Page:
Organ donation laws
Organ donation laws vary across different countries in the United Kingdom (England, Scotland, Wales and Northern Ireland) and the Crown dependencies of Jersey, Guernsey and the Isle of Man.
This page outlines the current legislative position for each of those areas, and the choices you can make.
The legislation in Northern Ireland has changed to an opt-out system of consent, in line with other regions of the UK. This means that if you haven’t registered an organ and tissue donation decision, you will be considered to have no objection to becoming a donor.
What is meant by deemed consent, deemed authorisation, and presumed consent for organ donation?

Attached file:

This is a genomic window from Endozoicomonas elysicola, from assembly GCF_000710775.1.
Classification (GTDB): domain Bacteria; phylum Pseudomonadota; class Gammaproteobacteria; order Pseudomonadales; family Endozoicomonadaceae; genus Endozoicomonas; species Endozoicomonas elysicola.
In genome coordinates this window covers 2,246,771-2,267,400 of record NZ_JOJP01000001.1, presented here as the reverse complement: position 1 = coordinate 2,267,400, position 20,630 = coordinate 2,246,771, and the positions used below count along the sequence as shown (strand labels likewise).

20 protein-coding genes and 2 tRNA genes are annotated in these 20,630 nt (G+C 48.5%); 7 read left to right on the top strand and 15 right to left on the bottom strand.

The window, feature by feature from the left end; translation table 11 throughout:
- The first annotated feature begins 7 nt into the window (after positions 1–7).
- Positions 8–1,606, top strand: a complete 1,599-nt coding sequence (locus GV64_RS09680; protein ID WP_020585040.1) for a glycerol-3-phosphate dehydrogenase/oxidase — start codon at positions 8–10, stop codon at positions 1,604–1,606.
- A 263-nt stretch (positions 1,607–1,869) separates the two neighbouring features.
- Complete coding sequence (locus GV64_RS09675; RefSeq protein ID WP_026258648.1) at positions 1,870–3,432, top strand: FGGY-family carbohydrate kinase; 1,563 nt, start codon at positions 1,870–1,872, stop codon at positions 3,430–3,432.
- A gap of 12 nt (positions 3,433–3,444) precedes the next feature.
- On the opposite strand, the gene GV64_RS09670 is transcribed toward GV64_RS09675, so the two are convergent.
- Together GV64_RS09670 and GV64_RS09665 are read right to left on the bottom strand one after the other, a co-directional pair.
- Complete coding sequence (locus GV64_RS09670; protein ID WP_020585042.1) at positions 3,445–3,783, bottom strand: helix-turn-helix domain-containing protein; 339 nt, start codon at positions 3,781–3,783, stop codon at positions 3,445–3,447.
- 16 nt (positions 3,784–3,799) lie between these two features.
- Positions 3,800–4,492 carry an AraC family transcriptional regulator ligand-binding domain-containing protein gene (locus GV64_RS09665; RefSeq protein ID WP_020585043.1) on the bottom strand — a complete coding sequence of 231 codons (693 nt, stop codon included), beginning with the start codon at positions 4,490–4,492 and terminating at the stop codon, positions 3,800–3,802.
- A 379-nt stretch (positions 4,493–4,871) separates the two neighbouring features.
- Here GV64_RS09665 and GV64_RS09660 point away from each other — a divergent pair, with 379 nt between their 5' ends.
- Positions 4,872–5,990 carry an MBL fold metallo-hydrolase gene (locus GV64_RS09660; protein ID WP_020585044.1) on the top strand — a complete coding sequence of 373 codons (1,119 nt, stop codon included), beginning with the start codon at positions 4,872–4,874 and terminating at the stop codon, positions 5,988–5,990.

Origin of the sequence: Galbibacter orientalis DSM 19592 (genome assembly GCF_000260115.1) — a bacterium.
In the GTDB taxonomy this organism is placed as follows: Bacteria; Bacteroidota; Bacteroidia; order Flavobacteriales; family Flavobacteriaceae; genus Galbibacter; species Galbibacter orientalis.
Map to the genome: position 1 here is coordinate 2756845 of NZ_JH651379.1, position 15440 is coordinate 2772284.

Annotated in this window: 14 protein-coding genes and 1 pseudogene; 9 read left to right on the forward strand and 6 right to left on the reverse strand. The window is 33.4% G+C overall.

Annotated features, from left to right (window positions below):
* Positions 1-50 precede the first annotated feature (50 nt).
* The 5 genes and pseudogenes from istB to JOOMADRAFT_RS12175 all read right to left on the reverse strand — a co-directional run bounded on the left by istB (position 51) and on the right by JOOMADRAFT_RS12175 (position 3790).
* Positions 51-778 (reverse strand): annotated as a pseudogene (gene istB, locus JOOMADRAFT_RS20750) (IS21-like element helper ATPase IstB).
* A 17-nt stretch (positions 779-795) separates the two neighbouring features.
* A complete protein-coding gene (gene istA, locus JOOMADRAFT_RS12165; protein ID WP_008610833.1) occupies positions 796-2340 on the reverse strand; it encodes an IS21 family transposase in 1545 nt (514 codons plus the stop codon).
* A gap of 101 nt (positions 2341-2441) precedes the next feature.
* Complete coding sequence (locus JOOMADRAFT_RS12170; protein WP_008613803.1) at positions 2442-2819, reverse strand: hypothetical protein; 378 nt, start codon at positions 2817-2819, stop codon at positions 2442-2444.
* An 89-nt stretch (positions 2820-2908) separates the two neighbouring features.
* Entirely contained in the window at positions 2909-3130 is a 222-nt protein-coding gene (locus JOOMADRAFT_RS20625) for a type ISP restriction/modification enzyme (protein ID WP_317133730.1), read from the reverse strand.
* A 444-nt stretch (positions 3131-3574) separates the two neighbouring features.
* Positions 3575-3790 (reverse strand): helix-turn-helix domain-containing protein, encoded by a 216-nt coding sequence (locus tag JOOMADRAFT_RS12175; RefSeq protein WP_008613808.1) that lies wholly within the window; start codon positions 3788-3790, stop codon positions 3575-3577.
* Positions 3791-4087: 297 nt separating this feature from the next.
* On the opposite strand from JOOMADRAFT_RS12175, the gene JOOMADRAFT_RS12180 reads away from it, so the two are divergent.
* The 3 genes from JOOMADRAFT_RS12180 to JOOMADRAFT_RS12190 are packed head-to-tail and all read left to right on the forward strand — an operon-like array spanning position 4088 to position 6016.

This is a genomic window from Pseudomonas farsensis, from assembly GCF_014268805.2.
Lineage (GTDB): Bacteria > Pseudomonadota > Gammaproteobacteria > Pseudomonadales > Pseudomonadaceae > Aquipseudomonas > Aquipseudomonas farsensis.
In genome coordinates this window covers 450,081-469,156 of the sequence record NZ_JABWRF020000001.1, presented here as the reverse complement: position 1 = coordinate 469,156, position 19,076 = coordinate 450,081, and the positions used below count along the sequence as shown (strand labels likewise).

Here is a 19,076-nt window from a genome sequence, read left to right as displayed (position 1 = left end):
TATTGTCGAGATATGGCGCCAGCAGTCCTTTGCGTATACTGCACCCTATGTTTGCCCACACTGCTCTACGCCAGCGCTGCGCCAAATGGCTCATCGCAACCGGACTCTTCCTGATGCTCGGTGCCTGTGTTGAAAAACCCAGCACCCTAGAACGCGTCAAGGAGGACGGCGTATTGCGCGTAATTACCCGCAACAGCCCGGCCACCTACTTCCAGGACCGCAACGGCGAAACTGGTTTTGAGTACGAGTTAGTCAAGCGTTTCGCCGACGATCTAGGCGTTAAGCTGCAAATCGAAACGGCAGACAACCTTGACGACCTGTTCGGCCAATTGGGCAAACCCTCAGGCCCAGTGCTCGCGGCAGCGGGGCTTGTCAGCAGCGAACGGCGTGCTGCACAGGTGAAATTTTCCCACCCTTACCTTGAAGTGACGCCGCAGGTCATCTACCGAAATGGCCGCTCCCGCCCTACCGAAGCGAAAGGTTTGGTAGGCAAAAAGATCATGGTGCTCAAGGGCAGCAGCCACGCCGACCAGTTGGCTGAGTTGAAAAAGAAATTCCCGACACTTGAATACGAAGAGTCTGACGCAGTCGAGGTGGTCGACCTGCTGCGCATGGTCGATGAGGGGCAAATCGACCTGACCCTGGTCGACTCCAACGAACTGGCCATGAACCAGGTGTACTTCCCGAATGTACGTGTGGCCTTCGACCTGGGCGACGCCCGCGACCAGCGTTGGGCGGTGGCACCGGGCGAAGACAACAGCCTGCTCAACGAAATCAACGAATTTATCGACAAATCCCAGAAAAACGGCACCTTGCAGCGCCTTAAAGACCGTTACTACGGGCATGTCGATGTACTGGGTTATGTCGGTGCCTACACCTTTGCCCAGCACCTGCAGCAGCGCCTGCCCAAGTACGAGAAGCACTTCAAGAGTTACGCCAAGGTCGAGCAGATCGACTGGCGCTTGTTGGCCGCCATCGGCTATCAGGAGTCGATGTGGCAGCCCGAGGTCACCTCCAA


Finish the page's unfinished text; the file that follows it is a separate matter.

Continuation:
All of these phrases describe a system for organ donation within which - unless you have recorded a decision not to donate (opted out), or are in an excluded group - it will be considered that you agree to be an organ donor when you die. This is also commonly referred to as an opt-out system.
In an opt-out system, you still have a choice if you want to be an organ donor or not when you die and you can record this decision on the NHS Organ Donor Register.
More about organ donation
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Questions about the opt out system?
Get answers to some of the key questions around the changes to English organ donation.